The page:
I hope to dedicate an entire article to the controversial subject of healthy eating and subsequent weight loss; in brief, for now, you should note the following points. Firstly, you should try to reduce your total fat intake, and increase your intake of wholegrain cereals -brown rice and pasta is useful here. Of course, your intake of fruit and vegetables should also be increased, organic produce is preferable. Your intake of simple sugary foods must be reduced, and most importantly, you should try to eat appropriate amounts of a balanced diet in order to maintain your ideal body weight when you have achieved it. Remember your BMI! Eat when your body needs it - stop before you are full - listen to your body, it will tell you what it needs! And remember that it’s not your body which tells you that you need a banana split or similar every day, it’s your mind! In addition to the above, your salt intake should be reduced, and your alcohol intake should be moderate…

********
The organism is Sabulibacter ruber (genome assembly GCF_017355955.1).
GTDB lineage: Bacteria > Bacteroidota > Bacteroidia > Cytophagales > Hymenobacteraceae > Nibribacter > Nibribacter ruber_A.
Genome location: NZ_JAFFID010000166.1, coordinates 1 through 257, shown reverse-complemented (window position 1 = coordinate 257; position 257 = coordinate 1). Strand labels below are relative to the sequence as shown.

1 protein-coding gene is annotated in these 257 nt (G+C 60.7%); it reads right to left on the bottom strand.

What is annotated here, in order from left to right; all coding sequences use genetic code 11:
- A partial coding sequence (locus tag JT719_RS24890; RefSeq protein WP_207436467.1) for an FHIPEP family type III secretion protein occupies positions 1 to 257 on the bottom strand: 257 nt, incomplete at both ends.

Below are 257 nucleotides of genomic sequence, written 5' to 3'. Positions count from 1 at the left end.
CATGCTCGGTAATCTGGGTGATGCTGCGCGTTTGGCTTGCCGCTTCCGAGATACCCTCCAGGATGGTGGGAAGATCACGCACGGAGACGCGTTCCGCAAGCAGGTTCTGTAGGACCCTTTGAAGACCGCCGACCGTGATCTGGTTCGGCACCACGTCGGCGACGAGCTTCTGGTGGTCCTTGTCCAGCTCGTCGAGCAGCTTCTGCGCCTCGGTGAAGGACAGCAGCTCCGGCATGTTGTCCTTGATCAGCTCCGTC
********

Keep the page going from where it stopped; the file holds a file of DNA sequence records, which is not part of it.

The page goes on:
Here’s the good news - the average Thai diet covers 90% of the above requirements, and it’s a lot cheaper to provide than farang food! Particularly if you stay away from McDonald’s and similar establishments. Encouragement comes when you start to lose that weight, your activity level increases, your dress size decreases, and you start to feel so much better. At this point you should be monitoring your energy levels, your sleep patterns, your heat tolerance and your general sense of well-being. The more you enjoy the improvements, the less you’ll want to lose them!
Next week - more about the do’s and dont’s of dieting, and the basics of “pumping iron”!

 

Frazzled farang lady in awe of flip flop control

Judy Harcourt